Hitachi CP-A100 Ultra Short Throw Projector Review
At first glance, unlike most projectors, the CP-A100 provides no clue as to how it is to be placed to project onto a screen. The projection mirror is hidden under a door on the top of the projector, which opens up and rotates into position when the projector is turned on. As a result, the following description will reference the end of the projector that’s closest to the screen as the front of the projector. The top of the CP-A100 slopes downward from front to back providing a sleek look from the rear. In addition to the door for the projection mirror, the top of the CP-A100 sports controls for powering up the projector, switching inputs, accessing the menu and focusing. Just to the left of these controls is a door for accessing the lamp.
Due to the CP-A100’s use of a reflecting surface to achieve its ultra short throw ability, its placement and setup is critical in achieving a properly projected, sharp image. As there is no zooming ability other than digital zoom (which just reduces the display size in steps from full to 80%), the projector must be placed at the precise distance from the screen to achieve the proper image size. Then, it must be oriented square with the screen to provide a proper rectangular image. Finally, as there is no lens shift, the height must be adjusted via the adjustable feet to properly fit the screen. While this is not a problem for a mounted solution, it requires some advance planning if the projector is to be used in a tabletop position or on a movable cart.
The CP-A100 makes up for any difficulty in setup by offering a number of options for mounting. Because of its short throw, the CP-A100 can utilize an optional wall-mounted arm that can be placed just above the screen, thus eliminating the need for a ceiling mount (which would be problematic in a room with a high ceiling).
This is an excellent solution of classrooms where the teacher can move freely across the screen without disrupting the image, as well as keeping all wiring well out of the way. With both the lamp door and dust filter accessible from the top (facing down in this application), maintenance is easy with this type of installation. The arm can be purchased by itself or in a package with a 63”, 77” or 88” diagonal screen to match (see below). As the CP-A100 can be used in a vertical position, another option is to place the projector vertically on its front face on a table, so it projects down onto the table. This can be useful in displaying to a small group on a conference room tabletop. As the CP-A100 is not intended for use as a portable projector, I don’t find its initial difficulty in setup to be an issue.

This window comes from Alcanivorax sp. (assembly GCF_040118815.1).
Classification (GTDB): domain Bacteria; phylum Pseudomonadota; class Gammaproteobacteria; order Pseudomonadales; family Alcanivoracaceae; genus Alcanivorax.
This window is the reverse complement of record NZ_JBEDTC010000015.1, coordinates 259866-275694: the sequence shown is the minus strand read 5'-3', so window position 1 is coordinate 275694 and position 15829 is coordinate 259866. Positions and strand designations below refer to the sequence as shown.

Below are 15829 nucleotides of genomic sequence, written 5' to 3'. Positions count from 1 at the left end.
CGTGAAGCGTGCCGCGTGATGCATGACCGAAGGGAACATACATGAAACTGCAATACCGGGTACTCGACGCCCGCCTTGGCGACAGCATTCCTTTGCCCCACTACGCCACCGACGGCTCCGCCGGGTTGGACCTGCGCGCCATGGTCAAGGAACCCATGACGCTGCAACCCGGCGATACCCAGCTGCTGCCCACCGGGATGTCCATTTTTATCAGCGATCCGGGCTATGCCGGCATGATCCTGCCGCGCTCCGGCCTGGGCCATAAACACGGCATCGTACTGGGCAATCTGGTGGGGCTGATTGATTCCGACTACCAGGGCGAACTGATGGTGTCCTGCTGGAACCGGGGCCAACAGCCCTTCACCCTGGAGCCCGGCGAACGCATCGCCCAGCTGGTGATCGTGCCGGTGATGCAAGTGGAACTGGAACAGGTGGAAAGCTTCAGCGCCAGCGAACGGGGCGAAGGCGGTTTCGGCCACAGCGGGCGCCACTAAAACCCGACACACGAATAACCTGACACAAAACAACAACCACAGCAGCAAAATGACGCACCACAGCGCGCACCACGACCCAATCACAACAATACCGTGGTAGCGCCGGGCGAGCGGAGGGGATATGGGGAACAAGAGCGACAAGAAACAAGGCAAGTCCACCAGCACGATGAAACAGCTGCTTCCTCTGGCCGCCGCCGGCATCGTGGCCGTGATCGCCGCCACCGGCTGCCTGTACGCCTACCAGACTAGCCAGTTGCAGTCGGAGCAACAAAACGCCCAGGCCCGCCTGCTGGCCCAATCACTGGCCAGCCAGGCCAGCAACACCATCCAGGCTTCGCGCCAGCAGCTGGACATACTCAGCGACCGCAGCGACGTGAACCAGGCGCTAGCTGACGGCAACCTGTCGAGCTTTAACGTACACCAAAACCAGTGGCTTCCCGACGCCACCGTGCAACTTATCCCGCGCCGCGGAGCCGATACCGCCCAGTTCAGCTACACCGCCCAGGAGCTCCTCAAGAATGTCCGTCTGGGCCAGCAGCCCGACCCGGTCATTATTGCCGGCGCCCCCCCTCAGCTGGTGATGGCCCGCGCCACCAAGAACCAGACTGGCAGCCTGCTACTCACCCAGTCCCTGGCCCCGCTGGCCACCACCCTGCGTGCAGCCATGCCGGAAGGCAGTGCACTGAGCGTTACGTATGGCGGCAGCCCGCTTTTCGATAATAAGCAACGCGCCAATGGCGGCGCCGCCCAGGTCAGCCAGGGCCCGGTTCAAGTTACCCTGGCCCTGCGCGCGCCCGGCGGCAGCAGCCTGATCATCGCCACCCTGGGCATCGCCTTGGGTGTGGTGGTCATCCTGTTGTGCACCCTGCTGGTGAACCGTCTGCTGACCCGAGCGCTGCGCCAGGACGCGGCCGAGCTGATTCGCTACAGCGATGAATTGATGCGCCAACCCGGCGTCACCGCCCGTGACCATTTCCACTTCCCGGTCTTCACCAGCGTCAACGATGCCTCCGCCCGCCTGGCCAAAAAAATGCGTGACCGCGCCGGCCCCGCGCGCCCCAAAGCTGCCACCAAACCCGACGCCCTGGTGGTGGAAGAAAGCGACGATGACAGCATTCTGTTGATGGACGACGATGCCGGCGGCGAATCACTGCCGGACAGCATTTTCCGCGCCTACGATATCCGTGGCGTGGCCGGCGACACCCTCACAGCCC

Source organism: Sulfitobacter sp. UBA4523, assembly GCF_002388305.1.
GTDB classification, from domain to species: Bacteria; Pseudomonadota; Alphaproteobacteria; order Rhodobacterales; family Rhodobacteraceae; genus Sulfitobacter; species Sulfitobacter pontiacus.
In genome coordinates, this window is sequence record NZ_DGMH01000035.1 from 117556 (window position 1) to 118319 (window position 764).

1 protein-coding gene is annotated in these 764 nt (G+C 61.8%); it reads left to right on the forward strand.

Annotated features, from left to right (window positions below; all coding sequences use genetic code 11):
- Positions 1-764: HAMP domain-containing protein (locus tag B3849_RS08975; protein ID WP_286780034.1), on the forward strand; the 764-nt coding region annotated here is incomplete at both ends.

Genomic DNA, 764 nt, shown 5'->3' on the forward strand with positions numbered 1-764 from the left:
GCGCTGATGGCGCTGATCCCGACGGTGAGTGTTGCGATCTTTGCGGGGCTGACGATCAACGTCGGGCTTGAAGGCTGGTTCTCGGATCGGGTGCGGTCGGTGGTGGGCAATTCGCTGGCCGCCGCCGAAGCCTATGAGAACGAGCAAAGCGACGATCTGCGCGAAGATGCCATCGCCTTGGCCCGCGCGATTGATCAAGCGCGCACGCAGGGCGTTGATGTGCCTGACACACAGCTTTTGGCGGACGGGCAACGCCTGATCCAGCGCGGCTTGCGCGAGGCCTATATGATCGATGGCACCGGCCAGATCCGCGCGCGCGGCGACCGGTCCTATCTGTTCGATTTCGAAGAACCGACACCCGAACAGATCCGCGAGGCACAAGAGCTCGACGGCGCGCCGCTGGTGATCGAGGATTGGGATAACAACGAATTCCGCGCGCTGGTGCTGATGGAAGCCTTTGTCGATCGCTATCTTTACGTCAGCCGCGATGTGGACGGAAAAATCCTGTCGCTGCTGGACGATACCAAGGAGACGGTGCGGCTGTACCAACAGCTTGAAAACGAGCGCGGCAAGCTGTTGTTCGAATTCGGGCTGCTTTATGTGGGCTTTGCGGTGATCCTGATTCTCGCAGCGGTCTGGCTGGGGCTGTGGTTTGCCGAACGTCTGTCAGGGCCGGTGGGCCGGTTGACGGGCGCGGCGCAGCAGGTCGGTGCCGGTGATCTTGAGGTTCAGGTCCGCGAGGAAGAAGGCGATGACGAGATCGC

The CP-A100’s menu system consists of two parts: an “Easy” menu, which allows for selection of various picture modes, as well as the standard adjustments for contrast, brightness, color and tint. Each picture mode is a combination of a specific color temperature and gamma settings, both of which can be accessed in the advanced menu. There are also adjustments for keystone, digital zoom, sharpness, lamp mode, mirror (which addresses the mounting position) and a reset. Switching to the advanced menu, the picture modes are replaced by access to the individual color temperatures and gamma modes, which can be mixed and matched as desired.
Hitachi CP-A100 Remote Control
The CP-A100 comes with a rather basic remote, sporting grey buttons on a grey and black background. There is no backlighting, but then the business or education projector with a backlit remote control is a rare thing, indeed. The layout is fairly good, with the buttons for navigating the menu, using the remote as a mouse with a connected PC and controlling volume up/down at the bottom of the remote where they’re easily found. However, all of the other buttons are just laid out in rows and most are the same size, making it difficult to locate them in the dark. On the plus side, the remote works well from almost any angle and easily doubles (or more) its stated range of 10’.
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